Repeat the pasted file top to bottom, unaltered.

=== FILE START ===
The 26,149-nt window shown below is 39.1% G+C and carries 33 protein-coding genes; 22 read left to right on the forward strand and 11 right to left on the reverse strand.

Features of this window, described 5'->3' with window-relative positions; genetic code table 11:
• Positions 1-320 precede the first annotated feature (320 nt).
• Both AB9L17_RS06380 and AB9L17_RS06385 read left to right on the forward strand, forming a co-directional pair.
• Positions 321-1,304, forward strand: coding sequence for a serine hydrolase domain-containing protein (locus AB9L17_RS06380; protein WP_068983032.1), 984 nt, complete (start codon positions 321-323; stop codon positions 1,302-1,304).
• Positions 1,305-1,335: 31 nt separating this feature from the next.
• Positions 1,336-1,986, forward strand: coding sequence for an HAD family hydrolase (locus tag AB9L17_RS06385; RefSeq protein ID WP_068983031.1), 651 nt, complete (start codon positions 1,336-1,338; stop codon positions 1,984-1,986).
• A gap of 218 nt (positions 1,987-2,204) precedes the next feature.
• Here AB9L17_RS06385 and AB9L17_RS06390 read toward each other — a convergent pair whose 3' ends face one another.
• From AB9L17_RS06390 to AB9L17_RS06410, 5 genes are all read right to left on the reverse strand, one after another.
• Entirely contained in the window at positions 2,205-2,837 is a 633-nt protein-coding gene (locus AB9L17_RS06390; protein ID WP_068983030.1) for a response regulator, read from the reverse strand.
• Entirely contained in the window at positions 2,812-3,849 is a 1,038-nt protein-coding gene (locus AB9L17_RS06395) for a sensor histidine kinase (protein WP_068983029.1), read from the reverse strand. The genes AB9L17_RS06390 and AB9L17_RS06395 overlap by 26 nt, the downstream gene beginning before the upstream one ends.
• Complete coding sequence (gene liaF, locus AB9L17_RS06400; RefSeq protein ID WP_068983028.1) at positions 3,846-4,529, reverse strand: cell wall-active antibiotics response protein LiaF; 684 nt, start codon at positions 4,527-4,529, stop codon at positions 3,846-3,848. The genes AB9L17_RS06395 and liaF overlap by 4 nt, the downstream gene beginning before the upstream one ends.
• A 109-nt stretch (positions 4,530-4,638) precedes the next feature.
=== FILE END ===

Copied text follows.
The 26,149-nt window shown below is 39.1% G+C and carries 33 protein-coding genes; 22 read left to right on the forward strand and 11 right to left on the reverse strand.

Features of this window, described 5'->3' with window-relative positions; genetic code table 11:
• Positions 1-320 precede the first annotated feature (320 nt).
• Both AB9L17_RS06380 and AB9L17_RS06385 read left to right on the forward strand, forming a co-directional pair.
• Positions 321-1,304, forward strand: coding sequence for a serine hydrolase domain-containing protein (locus AB9L17_RS06380; protein WP_068983032.1), 984 nt, complete (start codon positions 321-323; stop codon positions 1,302-1,304).
• Positions 1,305-1,335: 31 nt separating this feature from the next.
• Positions 1,336-1,986, forward strand: coding sequence for an HAD family hydrolase (locus tag AB9L17_RS06385; RefSeq protein ID WP_068983031.1), 651 nt, complete (start codon positions 1,336-1,338; stop codon positions 1,984-1,986).
• A gap of 218 nt (positions 1,987-2,204) precedes the next feature.
• Here AB9L17_RS06385 and AB9L17_RS06390 read toward each other — a convergent pair whose 3' ends face one another.
• From AB9L17_RS06390 to AB9L17_RS06410, 5 genes are all read right to left on the reverse strand, one after another.
• Entirely contained in the window at positions 2,205-2,837 is a 633-nt protein-coding gene (locus AB9L17_RS06390; protein ID WP_068983030.1) for a response regulator, read from the reverse strand.
• Entirely contained in the window at positions 2,812-3,849 is a 1,038-nt protein-coding gene (locus AB9L17_RS06395) for a sensor histidine kinase (protein WP_068983029.1), read from the reverse strand. The genes AB9L17_RS06390 and AB9L17_RS06395 overlap by 26 nt, the downstream gene beginning before the upstream one ends.
• Complete coding sequence (gene liaF, locus AB9L17_RS06400; RefSeq protein ID WP_068983028.1) at positions 3,846-4,529, reverse strand: cell wall-active antibiotics response protein LiaF; 684 nt, start codon at positions 4,527-4,529, stop codon at positions 3,846-3,848. The genes AB9L17_RS06395 and liaF overlap by 4 nt, the downstream gene beginning before the upstream one ends.
• A 109-nt stretch (positions 4,530-4,638) precedes the next feature.